Nearly two years after the start of the Second World War—with most of continental Europe under German occupation—Franklin Roosevelt and Winston Churchill held their first wartime meeting. From Aug. 9-10, 1941 at Placentia Bay, Newfoundland, the two titanic leaders in the West agreed to find common cause in the struggle against Nazism.
As the Prince of Wales dropped anchor, one of Churchill’s aides remarked that his meeting with Roosevelt would make history. “Yes,” replied Churchill, “and more so if I get what I want from him.” What Churchill wanted was a U.S. declaration of war against Germany and a firm warning to Japan against taking aggressive action in the Pacific.
He would be disappointed. Despite two years of Nazi triumphs in Europe, despite Japanese belligerence and savagery in Asia, despite Britain’s existential struggle during the London Blitz, Americans remained in an isolationist mood. Public opinion polls revealed that 75 percent of American adults opposed going to war against Germany. Roosevelt—perhaps the most poll-driven president in American history—had done almost nothing to prepare the American people for the inevitable. Thus FDR told Churchill that he could not formally declare war at this moment. “I may never declare war,” he said.
Instead, Roosevelt agreed to a softer declaration: a general statement of war aims. Like his political hero, Woodrow Wilson, Roosevelt liked lofty proclamations of universal principles. Desperate to commit the United States to the war in Europe, Churchill helped in drafting the document. The result was the Atlantic Charter, a joint declaration of Anglo-American objectives.
The historic eight-point document asserted political and economic principles that would shape the post-war era. Importantly, the charter drew upon the shared liberal political tradition between the United States and Great Britain. Article 3, for example, captures the Lockean concept of government by consent of the governed: “They respect the right of all peoples to choose the form of government under which they will live; and they wish to see sovereign rights and self-government restored to those who have been forcibly deprived of them.”
Churchill naturally interpreted this as being directed to those nations that had fallen under Nazi rule. But FDR, a staunch anti-colonialist, had a broader audience in mind: Britain’s colonial claims in Africa and India. Ironically, FDR’s repugnance for colonialism did not prevent him from scrapping the principle when it was time to negotiate with Stalin’s Russia over the fate of Eastern Europe.
Article 8 of the Atlantic Charter seems lifted from the Wilsonian playbook for establishing world peace:
They believe that all of the nations of the world, for realistic as well as spiritual reasons must come to the abandonment of the use of force. Since no future peace can be maintained if land, sea or air armaments continue to be employed by nations which threaten, or may threaten, aggression outside of their frontiers, they believe, pending the establishment of a wider and permanent system of general security, that the disarmament of such nations is essential.
As biographer William Manchester explains, Churchill, ever the moral realist, went along with the language about disarmament in order secure a U.S. commitment to participate in a “permanent system of general security.” Since most Americans wanted nothing to do with an international coalition, this proved to be a key concession. Perhaps overstating its significance, Churchill called it “a plain and bold intimation that after the war the United States would join with us in policing the world.”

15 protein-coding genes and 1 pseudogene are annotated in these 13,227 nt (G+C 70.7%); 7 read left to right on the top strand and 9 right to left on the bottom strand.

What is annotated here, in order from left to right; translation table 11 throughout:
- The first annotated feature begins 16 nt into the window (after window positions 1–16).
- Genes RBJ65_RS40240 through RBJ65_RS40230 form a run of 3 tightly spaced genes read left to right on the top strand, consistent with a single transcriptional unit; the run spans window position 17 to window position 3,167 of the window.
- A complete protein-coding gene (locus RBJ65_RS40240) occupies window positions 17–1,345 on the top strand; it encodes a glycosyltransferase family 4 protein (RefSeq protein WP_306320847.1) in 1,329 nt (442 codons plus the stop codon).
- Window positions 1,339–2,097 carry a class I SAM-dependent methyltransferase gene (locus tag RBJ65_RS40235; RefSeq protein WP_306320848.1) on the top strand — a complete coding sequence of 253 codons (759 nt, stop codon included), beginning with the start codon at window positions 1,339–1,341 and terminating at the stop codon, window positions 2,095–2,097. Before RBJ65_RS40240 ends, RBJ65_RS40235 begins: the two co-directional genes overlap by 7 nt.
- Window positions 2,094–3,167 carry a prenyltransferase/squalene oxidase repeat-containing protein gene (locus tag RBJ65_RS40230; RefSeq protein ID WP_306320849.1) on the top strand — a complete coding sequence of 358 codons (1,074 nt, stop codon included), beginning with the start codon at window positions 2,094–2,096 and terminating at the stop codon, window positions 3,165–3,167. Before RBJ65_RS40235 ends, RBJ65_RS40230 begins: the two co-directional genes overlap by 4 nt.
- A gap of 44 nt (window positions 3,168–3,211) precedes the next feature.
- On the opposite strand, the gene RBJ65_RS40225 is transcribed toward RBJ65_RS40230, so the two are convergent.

The most poignant moment of the Atlantic conference occurred on Sunday, August 10, when Roosevelt, his staff, and several hundred American sailors boarded the Prince of Wales to join their British counterparts in a worship service. Churchill understood something profoundly important about the power of Christian faith to unite people in moments of crisis. He was not ashamed to draw on the common Protestant heritage of Great Britain and the United States. Churchill designed every detail of the service, choosing the hymns himself. One of his favorites was “O God Our Help in Ages Past,” an Isaac Watts rendition of Psalm 90.
O God, our help in ages past,
our hope for years to come,
our shelter from the stormy blast,
and our eternal home.
It was a remarkable moment: as the Nazi war machine continued its deathly rampage in Europe, seemingly unstoppable, the fighting men of the world’s most powerful democracies, along with their political leaders, gathered to sing a hymn of praise to the God of the Bible. Writing in his memoirs, Churchill marked its significance. “It was a great hour to live,” he wrote. “Nearly half of those who sang were soon to die.”
Joseph Loconte is an associate professor of history at the King’s College in New York City and a senior editor at Providence. His most recent book is A Hobbit, a Wardrobe, and a Great War: How J.R.R. Tolkien and C.S. Lewis Rediscovered Faith, Friendship, and Heroism in the Cataclysm of 1914-1918.
Photo Credit: Church service on the after deck of HMS Prince of Wales, in Placentia Bay, Newfoundland, during the Atlantic Charter Conference. Seated in the center are President Franklin D. Roosevelt (left) and Prime Minister Winston Churchill. Standing behind them are Admiral Ernest J. King, USN (between Roosevelt and Churchill); General George C. Marshall, U.S. Army; General Sir John Dill, British Army; Admiral Harold R. Stark, USN; and Admiral Sir Dudley Pound, RN. USS Arkansas (BB-33) is in the center distance. Donation of Vice Admiral Harry Sanders, USN (Retired), 1969. U.S. Naval History and Heritage Command Photograph (Catalog #: NH 67208)